Destruction of iconic koala habitat sparks public outcry in Australia
Port Stephens, Australia - Bushfires, habitat fragmentation, and vehicle collisions have made Australia’s koalas increasingly vulnerable to extinction over the past decades. Despite all this, the government still approved the clearing of another 130 acres of koala habitat.
Sussan Ley, the Australian federal minister for the environment, recently approved the expansion of a rock quarry in Port Stephens, north of Sydney, which will destroy at least 130 acres of koala habitat.
Her decision sparked widespread outrage among locals and environmental activists, the Guardian reported.
"As minister for the environment, I find this a disappointing outcome," said the environment minister for the state of New South Wales, Matt Kean.
Upon taking office, Kean had promised to double the state’s koala population by 2050. But the federal government's frequent approval of land-clearing and logging has thwarted his plans so far.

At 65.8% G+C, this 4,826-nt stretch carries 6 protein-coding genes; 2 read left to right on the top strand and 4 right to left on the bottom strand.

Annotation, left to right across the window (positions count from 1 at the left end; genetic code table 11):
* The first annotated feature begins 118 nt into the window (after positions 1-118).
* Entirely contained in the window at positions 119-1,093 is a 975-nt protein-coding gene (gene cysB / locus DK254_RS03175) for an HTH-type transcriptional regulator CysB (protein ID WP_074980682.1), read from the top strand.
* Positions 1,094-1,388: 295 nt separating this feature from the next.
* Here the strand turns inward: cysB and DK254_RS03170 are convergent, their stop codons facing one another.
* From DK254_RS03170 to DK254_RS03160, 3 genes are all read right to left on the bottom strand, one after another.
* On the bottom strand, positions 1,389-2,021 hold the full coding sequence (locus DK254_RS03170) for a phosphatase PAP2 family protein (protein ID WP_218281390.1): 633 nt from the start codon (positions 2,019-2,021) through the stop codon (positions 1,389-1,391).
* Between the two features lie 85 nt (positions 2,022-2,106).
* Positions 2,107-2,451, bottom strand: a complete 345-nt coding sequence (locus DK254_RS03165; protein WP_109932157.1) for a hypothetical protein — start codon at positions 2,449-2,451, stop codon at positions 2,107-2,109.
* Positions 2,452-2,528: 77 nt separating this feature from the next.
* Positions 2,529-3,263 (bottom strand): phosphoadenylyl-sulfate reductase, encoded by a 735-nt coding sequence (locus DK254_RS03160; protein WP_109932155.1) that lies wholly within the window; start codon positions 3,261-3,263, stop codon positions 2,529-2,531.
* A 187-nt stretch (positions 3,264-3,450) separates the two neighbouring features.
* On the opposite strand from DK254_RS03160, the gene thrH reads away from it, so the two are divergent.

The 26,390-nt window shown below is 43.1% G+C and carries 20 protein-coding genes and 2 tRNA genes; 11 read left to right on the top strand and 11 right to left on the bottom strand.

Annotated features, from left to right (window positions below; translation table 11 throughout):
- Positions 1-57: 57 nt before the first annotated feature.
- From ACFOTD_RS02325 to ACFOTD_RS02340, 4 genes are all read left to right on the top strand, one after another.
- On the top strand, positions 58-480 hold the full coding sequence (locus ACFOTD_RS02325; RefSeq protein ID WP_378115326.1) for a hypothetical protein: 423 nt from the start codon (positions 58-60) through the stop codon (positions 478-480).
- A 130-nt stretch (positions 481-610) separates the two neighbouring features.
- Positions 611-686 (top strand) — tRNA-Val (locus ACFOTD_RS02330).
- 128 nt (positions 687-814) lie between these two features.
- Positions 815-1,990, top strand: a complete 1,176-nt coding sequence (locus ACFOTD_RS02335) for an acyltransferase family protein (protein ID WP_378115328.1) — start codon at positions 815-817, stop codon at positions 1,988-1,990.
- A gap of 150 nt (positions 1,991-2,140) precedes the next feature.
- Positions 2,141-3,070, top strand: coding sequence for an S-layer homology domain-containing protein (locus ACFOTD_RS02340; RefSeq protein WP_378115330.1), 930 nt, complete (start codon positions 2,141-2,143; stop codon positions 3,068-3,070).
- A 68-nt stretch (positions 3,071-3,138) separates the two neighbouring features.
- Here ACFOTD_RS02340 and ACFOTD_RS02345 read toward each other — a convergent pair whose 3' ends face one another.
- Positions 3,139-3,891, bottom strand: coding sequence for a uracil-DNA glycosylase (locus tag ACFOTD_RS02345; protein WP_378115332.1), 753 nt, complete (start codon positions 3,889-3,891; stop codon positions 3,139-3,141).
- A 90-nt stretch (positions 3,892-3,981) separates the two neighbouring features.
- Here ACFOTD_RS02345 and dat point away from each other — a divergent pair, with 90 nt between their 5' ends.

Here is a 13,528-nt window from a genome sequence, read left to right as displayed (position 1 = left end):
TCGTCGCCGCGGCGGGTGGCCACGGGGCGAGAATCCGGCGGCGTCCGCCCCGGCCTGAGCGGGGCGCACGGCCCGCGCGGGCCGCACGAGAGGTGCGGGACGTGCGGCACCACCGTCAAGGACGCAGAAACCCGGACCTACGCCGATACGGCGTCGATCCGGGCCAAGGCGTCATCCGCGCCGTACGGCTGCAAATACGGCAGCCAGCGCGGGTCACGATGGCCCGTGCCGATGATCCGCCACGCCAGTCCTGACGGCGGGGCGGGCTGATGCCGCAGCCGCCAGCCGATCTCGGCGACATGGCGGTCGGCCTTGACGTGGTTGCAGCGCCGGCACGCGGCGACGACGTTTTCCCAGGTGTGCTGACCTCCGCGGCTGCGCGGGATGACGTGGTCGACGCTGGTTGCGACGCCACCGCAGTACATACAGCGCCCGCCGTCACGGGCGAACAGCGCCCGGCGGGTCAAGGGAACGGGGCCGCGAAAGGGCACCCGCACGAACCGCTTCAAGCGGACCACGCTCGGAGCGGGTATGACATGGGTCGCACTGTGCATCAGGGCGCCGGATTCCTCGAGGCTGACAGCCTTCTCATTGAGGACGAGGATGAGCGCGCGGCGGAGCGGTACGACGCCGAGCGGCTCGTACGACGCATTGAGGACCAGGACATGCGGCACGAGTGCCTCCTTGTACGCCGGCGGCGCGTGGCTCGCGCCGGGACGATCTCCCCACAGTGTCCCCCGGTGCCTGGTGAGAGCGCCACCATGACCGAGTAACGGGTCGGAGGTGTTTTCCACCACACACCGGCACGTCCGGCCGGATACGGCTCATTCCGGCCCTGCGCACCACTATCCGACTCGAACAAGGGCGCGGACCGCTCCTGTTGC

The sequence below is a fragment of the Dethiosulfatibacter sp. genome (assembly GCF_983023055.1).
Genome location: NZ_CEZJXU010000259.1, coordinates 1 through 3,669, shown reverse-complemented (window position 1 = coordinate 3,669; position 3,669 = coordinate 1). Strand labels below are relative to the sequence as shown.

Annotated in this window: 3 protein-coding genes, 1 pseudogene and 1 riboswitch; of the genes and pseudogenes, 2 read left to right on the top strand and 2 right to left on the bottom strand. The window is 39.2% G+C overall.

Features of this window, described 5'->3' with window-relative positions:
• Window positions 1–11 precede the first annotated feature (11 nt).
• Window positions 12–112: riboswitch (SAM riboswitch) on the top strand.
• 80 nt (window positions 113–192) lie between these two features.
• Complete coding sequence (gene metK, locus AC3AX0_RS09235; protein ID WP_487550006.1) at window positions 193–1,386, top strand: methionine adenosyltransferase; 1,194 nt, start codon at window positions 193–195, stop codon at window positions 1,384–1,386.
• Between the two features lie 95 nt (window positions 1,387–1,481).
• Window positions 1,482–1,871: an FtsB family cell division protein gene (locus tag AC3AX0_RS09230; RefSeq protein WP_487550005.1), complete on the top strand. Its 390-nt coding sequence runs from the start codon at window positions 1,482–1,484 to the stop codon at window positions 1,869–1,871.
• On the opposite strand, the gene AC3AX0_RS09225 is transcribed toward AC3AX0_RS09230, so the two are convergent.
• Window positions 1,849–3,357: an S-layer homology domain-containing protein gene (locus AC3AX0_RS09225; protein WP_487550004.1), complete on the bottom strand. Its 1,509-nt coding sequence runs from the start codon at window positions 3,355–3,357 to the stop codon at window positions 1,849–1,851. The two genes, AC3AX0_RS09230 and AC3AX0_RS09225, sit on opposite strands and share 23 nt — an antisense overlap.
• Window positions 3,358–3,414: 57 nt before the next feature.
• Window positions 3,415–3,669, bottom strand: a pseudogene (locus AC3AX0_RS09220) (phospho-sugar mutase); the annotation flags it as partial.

Public outcry among Greens and activists
Activists and politicians from the Green party have turned to social media to call for action and denounce the controversial decision.
Meanwhile, Sussan Ley has defended her decision, claiming that she asked Hanson, the company running the project, to come up with a plan to replant over 180 acres of suitable habitat on the quarry site in the next 12 months.
She said the expansion would be a "net gain" for koalas and would provide "better-quality habitat than is there at present."
"Matt Kean may well be preoccupied with the politics around koalas but I am focused on one thing only, achieving genuine conservation outcomes," she continued.
But environmentalists are concerned planting the trees will take too much time and koala populations require immediate protection.
An Australian Greens spokesperson, Sarah Hanson-Young, claimed that public anger over the quarry's expansion was legitimate.
"The devastation of the summer bushfires are still fresh in people’s minds and no one wants more habitat destroyed or koalas killed," she said.
According to a recent New South Wales parliamentary report, the state's koalas will become extinct by 2050 unless their habitat is protected.
"Saving the koala should be above politics and I welcome minister Kean’s acknowledgement more should be done to save our national treasure," Hanson-Young said.
Cover photo: alizadastudios/123RF